Insured Americans are being charged more than $100 for the newly rolled-out COVID-19 vaccines as insurers fail to update their plans, with some people deciding against taking the jab after learning about the cost.
Glen Cote from Acton, Massachusetts, received a text on his phone saying that his COVID-19 shot would cost $190.99, according to WBZ-TV. The message came just before his appointment at retail pharmacy chain CVS to receive the new vaccine. Mr. Cote, who's covered by the state Medicaid program MassHealth, went on to cancel the appointment.
According to the Centers for Medicare and Medicaid Services (CMS) and CVS, the new COVID-19 vaccines have a revised billing code for insurers, which the firms are yet to update for their plans. That's led to many people being wrongfully charged for the shot.
“The new vaccine formulations mark the first time that the COVID-19 vaccines are available without being purchased/distributed by the federal government,” the statement reads, according to The Hill.
The initiative “provides no-cost COVID-19 vaccines to adults without health insurance and adults whose insurance does not cover all COVID-19 vaccine costs. No-cost COVID-19 vaccines through this program will be available until December 31, 2024.”
The CDC estimates that there are 25 million to 30 million U.S. adults without health insurance.
Speaking to reporters on Sept. 20, Health and Human Services Secretary Xavier Becerra said that the Bridge Access Program is “a billion-plus dollar program” and pointed out that the CDC will be paying a similar price for the vaccine as it did in the past.
During the first round of vaccinations, the federal government had paid $20 per dose. The new vaccines on the commercial market exceed $100 a dose, with Pfizer charging $120 and Moderna charging $129 per shot.
Vaccine RisksThe new COVID-19 vaccines from Pfizer and Moderna were approved by the U.S. Food and Drug Administration (FDA) on Sept. 11, with the shots made available for use among U.S. residents as young as 6 months old.
Dr. Peter Marks, a top FDA official, has insisted that vaccination is “critical” for protecting against COVID-19 hospitalization and death.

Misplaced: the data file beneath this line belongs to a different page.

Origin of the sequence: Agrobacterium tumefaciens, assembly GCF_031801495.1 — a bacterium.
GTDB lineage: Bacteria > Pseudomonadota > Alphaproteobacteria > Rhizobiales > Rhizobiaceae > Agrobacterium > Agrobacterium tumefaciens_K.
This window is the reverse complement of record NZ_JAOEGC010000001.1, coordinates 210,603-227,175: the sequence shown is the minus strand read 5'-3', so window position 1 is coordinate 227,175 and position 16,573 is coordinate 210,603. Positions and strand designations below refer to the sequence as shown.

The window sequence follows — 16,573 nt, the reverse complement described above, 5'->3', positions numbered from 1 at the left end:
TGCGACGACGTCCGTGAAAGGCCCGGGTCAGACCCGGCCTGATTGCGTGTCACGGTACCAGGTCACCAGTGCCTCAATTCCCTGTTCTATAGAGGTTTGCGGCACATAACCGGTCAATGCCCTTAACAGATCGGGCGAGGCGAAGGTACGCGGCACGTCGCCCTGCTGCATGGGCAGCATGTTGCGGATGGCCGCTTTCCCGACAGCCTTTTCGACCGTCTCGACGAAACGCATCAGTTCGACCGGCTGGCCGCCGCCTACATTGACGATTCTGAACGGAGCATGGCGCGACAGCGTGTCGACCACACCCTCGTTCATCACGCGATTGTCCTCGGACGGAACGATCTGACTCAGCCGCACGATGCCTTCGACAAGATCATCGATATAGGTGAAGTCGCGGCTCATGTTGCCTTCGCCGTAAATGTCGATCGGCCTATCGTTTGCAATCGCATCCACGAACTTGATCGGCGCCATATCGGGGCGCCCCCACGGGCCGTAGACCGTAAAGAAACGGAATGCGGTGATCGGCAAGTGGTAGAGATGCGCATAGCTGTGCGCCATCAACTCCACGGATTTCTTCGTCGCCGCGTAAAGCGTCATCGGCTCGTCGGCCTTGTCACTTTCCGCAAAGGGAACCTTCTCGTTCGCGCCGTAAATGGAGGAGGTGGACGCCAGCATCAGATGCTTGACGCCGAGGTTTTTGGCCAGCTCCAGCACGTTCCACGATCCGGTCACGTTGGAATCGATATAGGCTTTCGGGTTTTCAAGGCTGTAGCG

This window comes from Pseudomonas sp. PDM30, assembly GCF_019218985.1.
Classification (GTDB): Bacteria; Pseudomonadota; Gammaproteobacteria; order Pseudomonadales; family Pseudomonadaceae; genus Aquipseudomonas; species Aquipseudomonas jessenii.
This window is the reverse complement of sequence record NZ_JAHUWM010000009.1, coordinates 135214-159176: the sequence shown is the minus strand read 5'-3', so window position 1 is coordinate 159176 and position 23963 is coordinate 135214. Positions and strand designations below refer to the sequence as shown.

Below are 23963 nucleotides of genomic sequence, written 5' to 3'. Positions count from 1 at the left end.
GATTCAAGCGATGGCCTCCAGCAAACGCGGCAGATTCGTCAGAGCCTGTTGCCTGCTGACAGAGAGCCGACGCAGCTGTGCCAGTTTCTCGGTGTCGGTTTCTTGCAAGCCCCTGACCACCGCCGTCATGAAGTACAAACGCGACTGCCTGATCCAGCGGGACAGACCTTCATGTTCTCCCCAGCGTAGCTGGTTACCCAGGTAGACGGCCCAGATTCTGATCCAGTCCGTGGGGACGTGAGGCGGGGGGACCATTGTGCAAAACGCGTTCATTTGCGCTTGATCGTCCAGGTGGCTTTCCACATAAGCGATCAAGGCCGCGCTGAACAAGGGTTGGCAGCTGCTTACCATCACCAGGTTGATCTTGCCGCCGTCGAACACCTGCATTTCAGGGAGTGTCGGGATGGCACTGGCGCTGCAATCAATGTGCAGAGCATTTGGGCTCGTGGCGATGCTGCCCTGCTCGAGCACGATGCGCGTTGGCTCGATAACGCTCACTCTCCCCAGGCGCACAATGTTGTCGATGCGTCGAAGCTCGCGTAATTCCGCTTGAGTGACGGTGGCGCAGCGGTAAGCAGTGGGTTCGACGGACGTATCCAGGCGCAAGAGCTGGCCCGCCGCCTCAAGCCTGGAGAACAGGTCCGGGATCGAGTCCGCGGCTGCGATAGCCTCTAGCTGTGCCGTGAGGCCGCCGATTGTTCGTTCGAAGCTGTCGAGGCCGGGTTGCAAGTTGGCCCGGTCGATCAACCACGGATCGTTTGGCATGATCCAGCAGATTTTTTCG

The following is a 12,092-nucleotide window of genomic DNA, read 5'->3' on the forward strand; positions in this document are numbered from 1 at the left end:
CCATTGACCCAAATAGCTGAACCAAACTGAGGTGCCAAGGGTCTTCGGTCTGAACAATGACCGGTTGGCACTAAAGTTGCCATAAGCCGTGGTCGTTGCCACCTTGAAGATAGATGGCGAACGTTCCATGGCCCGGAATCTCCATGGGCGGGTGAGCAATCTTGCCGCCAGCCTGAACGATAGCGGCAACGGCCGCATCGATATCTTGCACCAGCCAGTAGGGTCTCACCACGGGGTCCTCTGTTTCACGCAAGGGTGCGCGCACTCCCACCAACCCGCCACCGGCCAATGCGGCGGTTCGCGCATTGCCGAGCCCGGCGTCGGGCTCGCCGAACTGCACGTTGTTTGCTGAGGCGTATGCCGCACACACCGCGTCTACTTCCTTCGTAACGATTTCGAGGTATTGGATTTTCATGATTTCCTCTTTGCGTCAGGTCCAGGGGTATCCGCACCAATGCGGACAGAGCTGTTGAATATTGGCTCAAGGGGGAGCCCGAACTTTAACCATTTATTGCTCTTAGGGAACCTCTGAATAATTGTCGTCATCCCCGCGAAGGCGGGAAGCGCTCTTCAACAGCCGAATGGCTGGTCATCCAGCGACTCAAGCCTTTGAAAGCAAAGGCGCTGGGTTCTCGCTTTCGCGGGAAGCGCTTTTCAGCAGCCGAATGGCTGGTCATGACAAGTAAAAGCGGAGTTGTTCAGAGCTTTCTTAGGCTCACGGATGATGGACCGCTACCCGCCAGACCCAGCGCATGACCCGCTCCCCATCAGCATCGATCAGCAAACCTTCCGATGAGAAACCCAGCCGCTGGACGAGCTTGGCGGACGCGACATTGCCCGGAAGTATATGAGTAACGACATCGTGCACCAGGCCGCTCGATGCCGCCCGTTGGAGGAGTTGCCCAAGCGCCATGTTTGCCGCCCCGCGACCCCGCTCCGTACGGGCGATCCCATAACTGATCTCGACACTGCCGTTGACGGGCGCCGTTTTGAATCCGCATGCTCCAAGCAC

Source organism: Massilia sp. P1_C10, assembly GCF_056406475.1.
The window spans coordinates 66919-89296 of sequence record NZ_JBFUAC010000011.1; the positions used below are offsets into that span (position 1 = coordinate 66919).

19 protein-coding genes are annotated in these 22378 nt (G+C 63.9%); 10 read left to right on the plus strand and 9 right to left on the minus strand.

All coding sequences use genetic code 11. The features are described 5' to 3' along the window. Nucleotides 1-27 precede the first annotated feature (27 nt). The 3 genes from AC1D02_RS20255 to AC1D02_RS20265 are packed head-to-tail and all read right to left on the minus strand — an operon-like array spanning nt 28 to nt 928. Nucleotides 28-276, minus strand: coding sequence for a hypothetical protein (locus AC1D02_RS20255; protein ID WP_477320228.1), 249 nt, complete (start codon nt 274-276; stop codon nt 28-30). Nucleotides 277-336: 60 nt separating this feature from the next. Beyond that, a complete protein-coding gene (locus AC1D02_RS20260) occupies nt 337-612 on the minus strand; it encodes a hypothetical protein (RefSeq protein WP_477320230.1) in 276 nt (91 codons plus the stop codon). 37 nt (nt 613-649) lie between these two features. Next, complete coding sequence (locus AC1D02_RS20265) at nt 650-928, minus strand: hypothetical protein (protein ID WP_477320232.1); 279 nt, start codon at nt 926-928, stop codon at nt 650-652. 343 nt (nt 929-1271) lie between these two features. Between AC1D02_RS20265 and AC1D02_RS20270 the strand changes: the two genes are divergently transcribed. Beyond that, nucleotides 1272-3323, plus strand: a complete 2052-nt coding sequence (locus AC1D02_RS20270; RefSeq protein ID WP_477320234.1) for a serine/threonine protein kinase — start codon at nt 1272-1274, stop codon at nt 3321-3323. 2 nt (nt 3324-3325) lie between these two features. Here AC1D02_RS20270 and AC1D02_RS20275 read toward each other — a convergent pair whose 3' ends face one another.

However, many critics, including experts, have come forth with recommendations advising against taking the vaccine.
“Based on the high rate of global immunity and currently available data, the State Surgeon General recommends against the COVID-19 booster for individuals under 65. Individuals 65 and older should discuss this information with their health care provider, including potential concerns outlined in this guidance.”
The department pointed out that mRNA vaccines pose a risk of clinical myocarditis and cardiovascular issues among “otherwise healthy individuals” and that there's an “unknown risk of potential adverse impacts” with each additional shot of mRNA COVID-19 vaccines.
The spike protein in these vaccines may persist among some individuals “for an indefinite period of time,” posing health risks.
The department noted that several studies have found mRNA COVID-19 vaccines to be associated with “negative effectiveness” after four to six months.
“As efficacy waned, studies showed that COVID-19-vaccinated individuals developed an increased risk for infection. This is not found in other vaccines, including the flu vaccine.”
Children ages 6 months to 4 years old are supposed to receive three shots of the Pfizer-BioNTech vaccine. The dosage was increased from two shots when early testing showed little effectiveness.
Three doses of the Pfizer vaccine provided little protection against emergency room visits, urgent care encounters, or outpatient visits, according to the new study.
Pfizer's vaccine was authorized for children despite unreliable efficacy estimates against infection, and no efficacy estimates against severe disease.